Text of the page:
Caterpillars tied to widespread foal loss in 2001
Though there aren't indications of widespread high populations of the Eastern tent caterpillar, University of Kentucky officials said its an optimal time for horse farms to assess caterpillar activity and implement control strategies while the larvae are small and most susceptible.
A research project has determined that it probably isn't a virus or bacteria (a biological agent) that links the Eastern tent caterpillar (ETC) to mare reproductive loss syndrome (MRLS).
Recent research conducted by the University of Kentucky indicates that there is something in or on the exoskeleton (skin and associated structures) of the Eastern tent caterpillar that causes horses to abort.
Because of the proposed link of the Eastern tent caterpillar and Mare Reproductive Loss Syndrome, the Grayson/Jockey Club Research Foundation and the University of Kentucky held an informational session Friday to discuss controlling and eradicating caterpillars.
A University of Kentucky entomologist is hoping to soon discover the safest and most effective way to destroy the eastern tent caterpillars believed responsible for the outbreaks of mare reproductive loss syndrome experienced in Kentucky and neighboring states over the last two years.
By Jenny Taylor -- The culprit for MRLS was an unseasonable weather-induced pasture change, which caused pregnant mares to have an acute nitrogen overload, and subsequent ammonia-induced abortions.
Finding a way to rid Central Kentucky horse farms of Eastern Tent Caterpillars is the goal of a new $50,000 study financed by the Grayson-Jockey Club Research Foundation.
The scientific community wrapped up a two-day workshop at the University of Kentucky's Gluck Equine Research Center Aug. 28 with a thorough review of research into mare reproductive loss syndrome, and some ideas on how to proceed in 2003.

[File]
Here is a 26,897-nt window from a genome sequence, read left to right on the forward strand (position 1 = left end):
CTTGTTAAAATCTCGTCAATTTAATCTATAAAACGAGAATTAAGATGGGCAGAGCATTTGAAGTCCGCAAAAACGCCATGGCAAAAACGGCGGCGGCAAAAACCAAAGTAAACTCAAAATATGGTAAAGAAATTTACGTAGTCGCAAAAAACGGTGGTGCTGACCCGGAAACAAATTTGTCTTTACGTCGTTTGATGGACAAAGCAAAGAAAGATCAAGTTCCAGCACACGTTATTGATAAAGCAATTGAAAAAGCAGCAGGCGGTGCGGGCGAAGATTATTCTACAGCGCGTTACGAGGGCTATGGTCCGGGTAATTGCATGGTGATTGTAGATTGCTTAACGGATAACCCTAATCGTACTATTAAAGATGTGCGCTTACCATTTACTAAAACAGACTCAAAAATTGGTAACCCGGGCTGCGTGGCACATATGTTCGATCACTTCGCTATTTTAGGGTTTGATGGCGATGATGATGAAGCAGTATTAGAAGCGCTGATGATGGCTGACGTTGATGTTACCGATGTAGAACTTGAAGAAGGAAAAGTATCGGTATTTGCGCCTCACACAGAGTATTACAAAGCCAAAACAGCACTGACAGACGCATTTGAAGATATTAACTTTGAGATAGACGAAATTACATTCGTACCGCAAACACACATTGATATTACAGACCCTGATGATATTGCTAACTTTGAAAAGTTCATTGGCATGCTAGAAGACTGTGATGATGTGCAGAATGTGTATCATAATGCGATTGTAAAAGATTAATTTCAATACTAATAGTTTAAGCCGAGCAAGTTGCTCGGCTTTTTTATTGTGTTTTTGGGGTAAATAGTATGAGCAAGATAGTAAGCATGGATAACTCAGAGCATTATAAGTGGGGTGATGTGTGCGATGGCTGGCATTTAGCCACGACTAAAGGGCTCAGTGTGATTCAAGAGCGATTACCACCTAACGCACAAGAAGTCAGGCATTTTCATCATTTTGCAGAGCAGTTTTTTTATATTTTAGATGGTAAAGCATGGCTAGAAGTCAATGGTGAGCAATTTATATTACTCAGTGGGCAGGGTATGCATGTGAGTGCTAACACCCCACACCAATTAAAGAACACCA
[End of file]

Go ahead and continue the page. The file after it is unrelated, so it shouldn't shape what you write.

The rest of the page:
A research project begins well before the experiment starts. That was the case of the recently completed collaborative effort at the University of Kentucky that associated the Eastern tent caterpillar and its frass (excrement) and Mare Reproductive Loss Syndrome (MRLS). Work on that project began last fall, even before funding was finalized.
The University of Kentucky issued an advisory Friday regarding the eastern tent caterpillar, which is still regarded as a primary risk factor associated with mare reproductive lose syndrome.
There may not be answers as to the cause of mare reproductive loss syndrome, but there's certainly a desire for more information. More than 300 people turned out at meeting in Lexington Monday night to exchange information and prepare for the 2002 breeding season.
The good news is if the Eastern tent caterpillars were responsible in some way for this spring's outbreak of foal loss, that they are gone now, cocooned and growing into the next generation of moths.
Discussions of results obtained to date by several scientists and consultants working on the investigation into the cause of Mare Reproductive Loss Syndrome (MRLS) on Monday have caused the investigation to shift to a more thorough examination of the potential role of the Eastern Tent Caterpillar (ETC) in MRLS.
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